The Sundara, whilst being a planar magnetic design, are not that power hungry compared to some. You can quite easily get good listening volumes out of a portable player or smartphone, but of course they are more at home when fed a signal from a nice desktop setup. When paired with a good solid state amp they come alive in terms of soundstaging and bass weight/impact.


Lows: The lows on the Sundara do not stand out and grab your attention upon first listen, they are more at home plodding along in the background and adding a reserved amount of body and punch to the sound. Where they stand out is when you throw some fast paced music at them, and just hear them keep up with every beat, they have truly astonishing transient response. The lows are not thin, and impact is backed up with rumble but they are not boosted and the impact is not overly strong. They have a more reference quality to them, never becoming the focus but providing a nice level of punch along with nice flat extension down to the sub-bass region.

Midrange: The midrange is well balanced between the lows and highs, with superb detail and layering. The tonality may come across a little cool for some, but the openness and transparency is worth the trade off in my opinion. Unlike some, the Sundara handles both male and female vocals with ease, there is no noticeable peaks that favour the lower or upper midrange. There is a small rise in the upper midrange but it doesn’t stick out and the midrange never becomes too up front. In some ways it has a very easy going and smooth presentation without lacking detail.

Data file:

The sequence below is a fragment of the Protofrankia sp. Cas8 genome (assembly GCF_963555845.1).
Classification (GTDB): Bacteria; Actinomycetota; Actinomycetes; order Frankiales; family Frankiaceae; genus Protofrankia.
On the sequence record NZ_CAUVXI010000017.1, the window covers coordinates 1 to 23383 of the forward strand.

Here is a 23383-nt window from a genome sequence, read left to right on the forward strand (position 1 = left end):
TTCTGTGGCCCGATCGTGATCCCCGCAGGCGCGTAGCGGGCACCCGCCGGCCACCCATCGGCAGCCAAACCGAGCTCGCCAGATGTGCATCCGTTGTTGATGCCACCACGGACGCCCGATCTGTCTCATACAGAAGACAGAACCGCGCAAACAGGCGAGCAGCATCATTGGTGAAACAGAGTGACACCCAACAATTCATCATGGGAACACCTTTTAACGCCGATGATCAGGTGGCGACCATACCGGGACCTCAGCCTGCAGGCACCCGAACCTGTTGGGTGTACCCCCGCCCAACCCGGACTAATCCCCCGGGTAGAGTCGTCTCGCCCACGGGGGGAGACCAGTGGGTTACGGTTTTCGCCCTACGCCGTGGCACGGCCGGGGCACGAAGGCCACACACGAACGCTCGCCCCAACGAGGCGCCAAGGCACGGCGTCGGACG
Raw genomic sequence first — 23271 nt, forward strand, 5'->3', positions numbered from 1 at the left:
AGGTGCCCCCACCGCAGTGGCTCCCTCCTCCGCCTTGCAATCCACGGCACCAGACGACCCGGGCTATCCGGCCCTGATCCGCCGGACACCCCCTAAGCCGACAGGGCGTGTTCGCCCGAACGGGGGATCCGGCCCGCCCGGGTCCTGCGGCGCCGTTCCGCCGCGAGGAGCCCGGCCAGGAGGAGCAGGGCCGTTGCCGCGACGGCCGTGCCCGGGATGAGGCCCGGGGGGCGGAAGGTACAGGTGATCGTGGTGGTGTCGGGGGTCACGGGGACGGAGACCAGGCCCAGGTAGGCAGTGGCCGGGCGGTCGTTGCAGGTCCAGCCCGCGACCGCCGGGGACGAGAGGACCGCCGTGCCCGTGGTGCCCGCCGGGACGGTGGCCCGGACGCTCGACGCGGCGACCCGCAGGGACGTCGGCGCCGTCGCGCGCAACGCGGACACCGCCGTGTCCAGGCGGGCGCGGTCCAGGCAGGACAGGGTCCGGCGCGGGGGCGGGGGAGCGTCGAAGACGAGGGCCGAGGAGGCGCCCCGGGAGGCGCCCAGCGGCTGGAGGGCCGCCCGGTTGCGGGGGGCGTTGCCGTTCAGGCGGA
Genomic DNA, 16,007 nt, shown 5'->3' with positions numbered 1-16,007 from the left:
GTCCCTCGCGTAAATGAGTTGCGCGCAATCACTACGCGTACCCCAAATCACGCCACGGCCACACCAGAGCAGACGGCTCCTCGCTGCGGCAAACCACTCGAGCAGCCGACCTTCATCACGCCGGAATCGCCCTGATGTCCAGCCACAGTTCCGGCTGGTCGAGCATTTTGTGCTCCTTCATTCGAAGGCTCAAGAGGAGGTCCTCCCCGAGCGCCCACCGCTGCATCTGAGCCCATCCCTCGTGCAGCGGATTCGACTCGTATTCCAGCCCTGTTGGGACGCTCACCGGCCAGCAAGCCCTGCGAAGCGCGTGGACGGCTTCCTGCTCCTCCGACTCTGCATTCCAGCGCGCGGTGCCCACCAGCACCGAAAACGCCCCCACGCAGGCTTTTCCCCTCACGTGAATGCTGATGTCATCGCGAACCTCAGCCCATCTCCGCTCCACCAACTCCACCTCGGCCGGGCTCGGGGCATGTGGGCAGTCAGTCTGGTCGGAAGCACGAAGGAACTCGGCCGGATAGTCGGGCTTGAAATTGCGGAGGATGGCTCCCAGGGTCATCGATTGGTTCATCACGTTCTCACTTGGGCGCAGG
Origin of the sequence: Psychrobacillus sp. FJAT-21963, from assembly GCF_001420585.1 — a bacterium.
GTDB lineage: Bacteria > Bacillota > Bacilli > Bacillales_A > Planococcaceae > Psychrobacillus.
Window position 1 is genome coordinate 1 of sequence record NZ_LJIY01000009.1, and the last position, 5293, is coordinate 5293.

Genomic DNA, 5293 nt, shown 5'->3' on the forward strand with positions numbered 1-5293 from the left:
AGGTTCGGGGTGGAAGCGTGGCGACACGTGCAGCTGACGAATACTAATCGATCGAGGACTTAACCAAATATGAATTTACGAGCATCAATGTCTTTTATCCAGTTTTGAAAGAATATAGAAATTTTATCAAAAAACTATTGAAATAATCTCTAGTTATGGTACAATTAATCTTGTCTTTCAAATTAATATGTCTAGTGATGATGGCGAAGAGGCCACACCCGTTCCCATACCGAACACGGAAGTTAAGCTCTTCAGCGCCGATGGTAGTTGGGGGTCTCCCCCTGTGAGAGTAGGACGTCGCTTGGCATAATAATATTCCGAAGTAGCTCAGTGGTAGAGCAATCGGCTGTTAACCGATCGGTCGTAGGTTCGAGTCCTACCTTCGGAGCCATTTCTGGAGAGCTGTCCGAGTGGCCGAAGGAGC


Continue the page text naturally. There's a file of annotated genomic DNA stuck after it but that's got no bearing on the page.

Highs: Now these are the kind of highs that a lot of headphones should aspire to have, excellent detail and clarity with effortless extension and speed, All without being artificially boosted. Those most sensitive to treble may find these to lean a little towards a brighter signature, but I find them to be spot on with a very refined top end response that never becomes grating or fatiguing. The treble response has excellent resolution yet it is so refined, with plenty of speed to keep up with complex mixes without becoming congested or splashy. I am really impressed by the clarity yet refinement in the treble of the Sundara, comparing them to some of the competition these just sound right, being less peaky and artificial.

Soundstaging is good overall, with slightly better height than width, but the separation and spatial imaging is excellent allowing plenty of air around instruments without losing coherency.


If you favour a more reference tuning you will enjoy the Sundara a lot, they have excellent resolution and detail all wrapped up in a relatively refined and smooth presentation. Yes they may lack a little sheer impact down low and have a slightly cooler tonality but pair them with the right equipment and they are a joy to listen to. My HE-500’s hit harder and have a little more sparkle, the HE-500 are more energetic and fun, but the Sundara is more refined and I enjoy both for different reasons. Suffice to say the Sundara do a lot right for me, and I find myself grabbing them over the Beyerdynamic T1 2nd Generation (one of my all time favourites) a lot recently.

Sound Perfection Rating: 9/10 (Class leading resolution and detail, refined sound, but the cups don’t swivel and they are quite basic looking)
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Pros: Lightning fast transient response, Incredible Imaging, Transparency, Tonal Balance, Realist timbre, Well-controlled bass, High resolution and details, Neutral yet musical, Sturdy construction, Good Value at 350$
Cons: No carrying case, cheap cable, attack lack a bit of snap and definition a bit of edge and bass a bit of extension (even if already incredible for a planar), was too expensive at 500$


SOUND: 9/10
VALUE: 8.5/10